whurley: Well, you mentioned the biggest Achilles heel in quantum computing is noise, much like that modem example right now, creating a qubit is not hard, adding another qubit is not hard. However, as we add a qubit, the noise in the system goes so much, and the fidelity drops, then the system becomes useless. So we’re actually not only looking to solve problems of that kind of complexity, we also have them ourselves in trying to build the machines to solve those problems.
Leon: Right. You got to make the car drive before you can start to build the NASCAR or whatever. Okay, so it’s no secret that tech itself is filled with a lot of buzzwords and vaporware, quantum computing is probably one of those topics that suffers the most from mislabeling and misdefinition. So what does technologist and especially like the pundit, tech pundits get consistently wrong about the realities of quantum computing, this is your chance to set the record straight.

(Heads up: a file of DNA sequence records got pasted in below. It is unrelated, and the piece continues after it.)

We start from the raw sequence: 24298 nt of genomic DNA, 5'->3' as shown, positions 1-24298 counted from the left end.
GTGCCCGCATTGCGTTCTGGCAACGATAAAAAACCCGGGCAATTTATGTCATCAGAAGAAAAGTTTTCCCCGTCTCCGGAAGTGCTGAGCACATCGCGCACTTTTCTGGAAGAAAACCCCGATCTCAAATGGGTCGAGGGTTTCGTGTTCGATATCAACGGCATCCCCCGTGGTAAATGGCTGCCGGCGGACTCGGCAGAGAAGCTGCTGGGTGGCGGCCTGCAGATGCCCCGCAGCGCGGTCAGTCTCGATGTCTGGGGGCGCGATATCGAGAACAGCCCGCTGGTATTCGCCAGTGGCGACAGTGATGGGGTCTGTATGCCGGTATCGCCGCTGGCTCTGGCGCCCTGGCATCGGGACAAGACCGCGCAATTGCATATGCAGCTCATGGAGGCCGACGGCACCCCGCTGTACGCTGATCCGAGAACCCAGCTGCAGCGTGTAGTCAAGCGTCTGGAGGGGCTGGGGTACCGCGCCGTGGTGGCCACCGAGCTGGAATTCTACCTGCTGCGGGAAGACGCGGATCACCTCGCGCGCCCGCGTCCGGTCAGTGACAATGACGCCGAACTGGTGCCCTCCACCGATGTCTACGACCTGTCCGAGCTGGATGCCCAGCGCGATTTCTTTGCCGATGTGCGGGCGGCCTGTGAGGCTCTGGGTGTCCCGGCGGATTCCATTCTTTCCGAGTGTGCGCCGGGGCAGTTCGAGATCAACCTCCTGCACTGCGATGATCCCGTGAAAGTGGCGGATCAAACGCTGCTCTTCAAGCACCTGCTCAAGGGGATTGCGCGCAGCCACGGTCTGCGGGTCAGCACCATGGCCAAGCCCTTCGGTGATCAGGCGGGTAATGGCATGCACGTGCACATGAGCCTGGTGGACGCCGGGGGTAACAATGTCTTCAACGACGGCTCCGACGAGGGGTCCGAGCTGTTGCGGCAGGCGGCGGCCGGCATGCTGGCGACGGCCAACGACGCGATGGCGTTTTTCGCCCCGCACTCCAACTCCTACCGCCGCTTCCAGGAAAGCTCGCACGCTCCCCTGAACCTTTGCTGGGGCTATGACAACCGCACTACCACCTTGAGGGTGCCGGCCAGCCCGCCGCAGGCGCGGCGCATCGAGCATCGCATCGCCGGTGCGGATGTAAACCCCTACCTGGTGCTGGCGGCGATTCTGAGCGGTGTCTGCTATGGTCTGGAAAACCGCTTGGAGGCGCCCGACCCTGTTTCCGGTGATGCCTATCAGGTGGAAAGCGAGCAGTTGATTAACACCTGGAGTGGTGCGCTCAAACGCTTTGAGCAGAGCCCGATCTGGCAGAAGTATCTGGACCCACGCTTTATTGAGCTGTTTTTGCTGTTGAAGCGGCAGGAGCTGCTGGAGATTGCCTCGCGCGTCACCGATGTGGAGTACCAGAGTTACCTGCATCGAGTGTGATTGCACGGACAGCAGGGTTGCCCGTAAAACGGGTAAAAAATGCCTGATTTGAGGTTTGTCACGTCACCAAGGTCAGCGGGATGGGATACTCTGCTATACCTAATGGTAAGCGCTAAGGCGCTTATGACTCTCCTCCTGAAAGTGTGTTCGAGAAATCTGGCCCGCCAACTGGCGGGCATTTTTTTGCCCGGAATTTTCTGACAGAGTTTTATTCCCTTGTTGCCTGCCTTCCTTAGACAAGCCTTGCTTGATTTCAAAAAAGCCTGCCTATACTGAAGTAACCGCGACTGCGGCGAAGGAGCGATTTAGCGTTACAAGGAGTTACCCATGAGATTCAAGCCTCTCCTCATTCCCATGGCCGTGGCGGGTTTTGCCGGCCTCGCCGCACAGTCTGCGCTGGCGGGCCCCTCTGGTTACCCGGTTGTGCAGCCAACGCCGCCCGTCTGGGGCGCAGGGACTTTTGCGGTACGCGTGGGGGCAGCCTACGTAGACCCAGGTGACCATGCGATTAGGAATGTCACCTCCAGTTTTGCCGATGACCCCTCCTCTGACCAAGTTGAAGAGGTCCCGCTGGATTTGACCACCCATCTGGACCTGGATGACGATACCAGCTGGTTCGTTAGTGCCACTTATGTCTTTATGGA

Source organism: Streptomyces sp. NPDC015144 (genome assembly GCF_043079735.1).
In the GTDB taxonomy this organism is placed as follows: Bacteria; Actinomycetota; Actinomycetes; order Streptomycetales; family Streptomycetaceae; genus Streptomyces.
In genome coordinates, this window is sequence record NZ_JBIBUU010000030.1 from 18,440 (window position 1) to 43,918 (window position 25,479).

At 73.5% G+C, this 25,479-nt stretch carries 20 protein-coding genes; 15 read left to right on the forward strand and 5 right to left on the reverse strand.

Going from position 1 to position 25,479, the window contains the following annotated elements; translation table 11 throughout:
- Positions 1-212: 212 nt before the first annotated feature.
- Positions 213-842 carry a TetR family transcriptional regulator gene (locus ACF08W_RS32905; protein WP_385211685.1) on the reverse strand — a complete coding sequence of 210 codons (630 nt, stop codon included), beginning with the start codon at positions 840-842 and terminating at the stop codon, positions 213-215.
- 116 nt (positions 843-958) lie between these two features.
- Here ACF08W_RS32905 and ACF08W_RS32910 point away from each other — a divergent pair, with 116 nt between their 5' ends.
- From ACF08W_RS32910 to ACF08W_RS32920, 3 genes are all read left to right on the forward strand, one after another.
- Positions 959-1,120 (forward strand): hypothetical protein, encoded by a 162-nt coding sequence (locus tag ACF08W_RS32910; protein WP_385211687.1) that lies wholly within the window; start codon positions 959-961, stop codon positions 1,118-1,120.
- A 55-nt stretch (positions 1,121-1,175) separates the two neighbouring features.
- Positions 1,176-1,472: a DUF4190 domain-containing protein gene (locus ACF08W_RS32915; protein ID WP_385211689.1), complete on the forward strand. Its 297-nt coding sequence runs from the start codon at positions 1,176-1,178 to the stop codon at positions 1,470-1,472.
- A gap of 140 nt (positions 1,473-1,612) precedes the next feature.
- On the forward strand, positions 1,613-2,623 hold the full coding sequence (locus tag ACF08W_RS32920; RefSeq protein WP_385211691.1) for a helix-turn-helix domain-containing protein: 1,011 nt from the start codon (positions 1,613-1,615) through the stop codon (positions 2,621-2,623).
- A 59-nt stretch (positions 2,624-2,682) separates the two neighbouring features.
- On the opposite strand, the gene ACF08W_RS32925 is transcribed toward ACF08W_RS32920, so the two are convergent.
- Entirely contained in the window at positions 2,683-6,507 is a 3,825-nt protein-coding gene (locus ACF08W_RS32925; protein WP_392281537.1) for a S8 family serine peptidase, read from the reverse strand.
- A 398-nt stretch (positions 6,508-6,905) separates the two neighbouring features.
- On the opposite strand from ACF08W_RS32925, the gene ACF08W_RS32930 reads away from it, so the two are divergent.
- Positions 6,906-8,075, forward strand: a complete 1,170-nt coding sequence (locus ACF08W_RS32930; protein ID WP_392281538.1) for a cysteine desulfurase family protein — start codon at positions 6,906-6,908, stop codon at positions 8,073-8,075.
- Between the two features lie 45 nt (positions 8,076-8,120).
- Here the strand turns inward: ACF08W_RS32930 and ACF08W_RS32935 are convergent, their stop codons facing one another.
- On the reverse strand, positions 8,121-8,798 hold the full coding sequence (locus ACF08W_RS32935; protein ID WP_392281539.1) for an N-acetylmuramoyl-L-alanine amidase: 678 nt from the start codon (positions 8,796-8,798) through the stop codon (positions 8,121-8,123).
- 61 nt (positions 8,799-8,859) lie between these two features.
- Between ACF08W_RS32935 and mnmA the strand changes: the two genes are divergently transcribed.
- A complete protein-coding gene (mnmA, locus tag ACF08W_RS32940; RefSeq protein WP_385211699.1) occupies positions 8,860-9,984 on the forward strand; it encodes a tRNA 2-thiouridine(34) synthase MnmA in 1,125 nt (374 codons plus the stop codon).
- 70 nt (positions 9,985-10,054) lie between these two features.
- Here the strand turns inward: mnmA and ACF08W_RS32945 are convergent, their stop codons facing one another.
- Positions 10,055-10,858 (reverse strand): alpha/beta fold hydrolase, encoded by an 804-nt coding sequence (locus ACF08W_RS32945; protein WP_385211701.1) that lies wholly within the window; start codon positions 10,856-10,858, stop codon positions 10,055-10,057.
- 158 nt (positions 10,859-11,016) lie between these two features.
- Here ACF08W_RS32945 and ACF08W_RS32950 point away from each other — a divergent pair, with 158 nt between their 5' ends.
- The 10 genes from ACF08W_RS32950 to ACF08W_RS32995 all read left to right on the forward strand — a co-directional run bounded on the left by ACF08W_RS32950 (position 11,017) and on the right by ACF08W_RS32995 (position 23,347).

whurley: Yeah, that’s great. So number one, the encryption thing you read about that all the time. Look, security is kind of a joke, right? The way we’ve built security is we build a wall you tear it down you build a bigger wall. I mean, let’s face it, the fact is, all security is based on time and resource. So we just try to make it super expensive and really hard, and then we hope you go hack somebody else. So that’s going to come to an end because of quantum computing, and by the way, I think that’s a good thing. So that’s one thing to get wrong, everybody’s focused on like it’s going to, let’s say that it could break your private key, we’re not really talking about breaking keys, what we’re really talking about is, I get your public key and I mathematically derive your private key from it, and therefore I have all your secrets.